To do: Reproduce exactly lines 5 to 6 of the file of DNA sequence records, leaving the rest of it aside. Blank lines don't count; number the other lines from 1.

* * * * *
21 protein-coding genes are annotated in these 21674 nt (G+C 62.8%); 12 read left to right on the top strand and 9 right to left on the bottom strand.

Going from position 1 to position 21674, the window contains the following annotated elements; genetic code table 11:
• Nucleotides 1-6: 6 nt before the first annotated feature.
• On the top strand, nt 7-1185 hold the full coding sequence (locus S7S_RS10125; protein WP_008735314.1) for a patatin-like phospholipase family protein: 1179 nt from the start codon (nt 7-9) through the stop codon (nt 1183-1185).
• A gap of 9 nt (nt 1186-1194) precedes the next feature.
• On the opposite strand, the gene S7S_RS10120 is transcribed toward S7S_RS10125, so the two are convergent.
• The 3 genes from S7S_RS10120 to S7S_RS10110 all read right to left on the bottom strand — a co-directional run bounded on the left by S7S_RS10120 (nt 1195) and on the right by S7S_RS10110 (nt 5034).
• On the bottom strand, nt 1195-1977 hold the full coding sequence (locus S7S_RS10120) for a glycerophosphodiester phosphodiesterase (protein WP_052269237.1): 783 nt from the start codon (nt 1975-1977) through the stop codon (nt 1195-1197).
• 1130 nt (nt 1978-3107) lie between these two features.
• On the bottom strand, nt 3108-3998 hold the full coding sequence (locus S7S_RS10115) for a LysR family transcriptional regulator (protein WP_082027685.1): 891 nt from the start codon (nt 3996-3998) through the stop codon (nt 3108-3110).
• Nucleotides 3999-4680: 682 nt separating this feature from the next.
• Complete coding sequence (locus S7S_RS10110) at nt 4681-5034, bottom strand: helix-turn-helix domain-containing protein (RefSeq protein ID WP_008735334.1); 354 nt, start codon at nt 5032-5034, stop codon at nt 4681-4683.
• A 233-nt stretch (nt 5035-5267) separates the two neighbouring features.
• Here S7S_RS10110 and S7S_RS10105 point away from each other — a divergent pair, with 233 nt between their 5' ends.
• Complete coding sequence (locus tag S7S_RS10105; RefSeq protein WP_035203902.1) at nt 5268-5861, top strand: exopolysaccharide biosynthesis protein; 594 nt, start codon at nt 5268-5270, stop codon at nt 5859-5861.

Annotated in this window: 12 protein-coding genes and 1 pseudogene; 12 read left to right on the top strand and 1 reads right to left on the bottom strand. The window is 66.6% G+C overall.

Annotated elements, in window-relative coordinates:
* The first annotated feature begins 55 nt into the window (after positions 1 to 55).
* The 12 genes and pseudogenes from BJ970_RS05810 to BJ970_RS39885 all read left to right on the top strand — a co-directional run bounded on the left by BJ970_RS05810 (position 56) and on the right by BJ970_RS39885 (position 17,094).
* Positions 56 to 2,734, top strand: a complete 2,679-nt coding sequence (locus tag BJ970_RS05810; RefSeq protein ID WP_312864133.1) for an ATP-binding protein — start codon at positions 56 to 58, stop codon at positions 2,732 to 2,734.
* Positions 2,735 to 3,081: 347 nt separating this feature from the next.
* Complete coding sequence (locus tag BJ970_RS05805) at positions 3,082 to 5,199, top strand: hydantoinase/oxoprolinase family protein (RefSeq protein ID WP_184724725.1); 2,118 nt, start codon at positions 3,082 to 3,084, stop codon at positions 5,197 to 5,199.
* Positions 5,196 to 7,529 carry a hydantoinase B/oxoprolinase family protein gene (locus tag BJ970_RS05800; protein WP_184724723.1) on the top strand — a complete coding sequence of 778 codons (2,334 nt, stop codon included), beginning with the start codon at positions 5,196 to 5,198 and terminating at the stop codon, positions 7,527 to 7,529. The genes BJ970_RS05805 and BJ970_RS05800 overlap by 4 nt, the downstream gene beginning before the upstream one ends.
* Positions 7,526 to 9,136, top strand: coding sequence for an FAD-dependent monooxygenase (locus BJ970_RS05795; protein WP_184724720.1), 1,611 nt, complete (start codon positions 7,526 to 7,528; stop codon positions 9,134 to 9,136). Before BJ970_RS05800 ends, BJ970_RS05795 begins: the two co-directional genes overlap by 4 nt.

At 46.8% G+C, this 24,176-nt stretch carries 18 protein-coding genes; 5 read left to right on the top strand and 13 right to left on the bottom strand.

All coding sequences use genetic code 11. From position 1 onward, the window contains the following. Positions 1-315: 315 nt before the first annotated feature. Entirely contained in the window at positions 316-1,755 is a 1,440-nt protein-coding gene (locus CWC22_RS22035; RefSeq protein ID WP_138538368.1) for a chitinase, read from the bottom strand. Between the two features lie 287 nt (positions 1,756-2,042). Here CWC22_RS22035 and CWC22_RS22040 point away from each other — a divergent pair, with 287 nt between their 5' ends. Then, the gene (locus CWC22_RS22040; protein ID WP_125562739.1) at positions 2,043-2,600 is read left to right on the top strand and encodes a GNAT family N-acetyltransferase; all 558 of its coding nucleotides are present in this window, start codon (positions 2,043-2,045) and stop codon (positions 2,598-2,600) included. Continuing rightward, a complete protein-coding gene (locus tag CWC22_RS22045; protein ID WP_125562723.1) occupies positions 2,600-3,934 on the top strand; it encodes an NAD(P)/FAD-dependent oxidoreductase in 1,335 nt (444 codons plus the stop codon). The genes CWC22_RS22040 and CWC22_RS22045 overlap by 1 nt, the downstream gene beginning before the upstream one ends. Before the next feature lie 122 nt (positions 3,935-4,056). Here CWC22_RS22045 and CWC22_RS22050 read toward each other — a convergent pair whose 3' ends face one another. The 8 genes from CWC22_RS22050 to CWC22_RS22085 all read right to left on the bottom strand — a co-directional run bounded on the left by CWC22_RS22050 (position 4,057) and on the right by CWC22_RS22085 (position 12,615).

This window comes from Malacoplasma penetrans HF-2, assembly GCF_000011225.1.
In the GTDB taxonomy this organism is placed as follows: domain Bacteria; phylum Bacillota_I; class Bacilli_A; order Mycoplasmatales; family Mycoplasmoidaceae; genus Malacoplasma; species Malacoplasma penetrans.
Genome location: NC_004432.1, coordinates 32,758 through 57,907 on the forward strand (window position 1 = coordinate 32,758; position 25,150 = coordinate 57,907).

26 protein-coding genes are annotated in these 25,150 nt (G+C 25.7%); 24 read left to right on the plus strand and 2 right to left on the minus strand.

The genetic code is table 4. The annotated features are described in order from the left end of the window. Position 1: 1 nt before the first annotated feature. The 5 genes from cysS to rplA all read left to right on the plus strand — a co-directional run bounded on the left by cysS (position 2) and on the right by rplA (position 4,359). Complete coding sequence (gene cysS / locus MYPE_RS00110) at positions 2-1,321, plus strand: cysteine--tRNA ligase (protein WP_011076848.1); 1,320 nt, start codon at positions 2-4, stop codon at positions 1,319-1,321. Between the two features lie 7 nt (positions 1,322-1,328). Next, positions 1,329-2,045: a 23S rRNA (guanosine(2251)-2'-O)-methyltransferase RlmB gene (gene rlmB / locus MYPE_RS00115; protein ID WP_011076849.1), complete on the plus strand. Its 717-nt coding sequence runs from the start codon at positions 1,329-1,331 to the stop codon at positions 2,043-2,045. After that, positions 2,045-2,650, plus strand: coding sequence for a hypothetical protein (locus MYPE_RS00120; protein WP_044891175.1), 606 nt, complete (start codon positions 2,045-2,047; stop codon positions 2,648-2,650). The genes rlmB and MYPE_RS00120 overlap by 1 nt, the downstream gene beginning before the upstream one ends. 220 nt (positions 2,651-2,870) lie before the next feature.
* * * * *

• A gap of 9 nt (nt 1186-1194) precedes the next feature.
• On the opposite strand, the gene S7S_RS10120 is transcribed toward S7S_RS10125, so the two are convergent.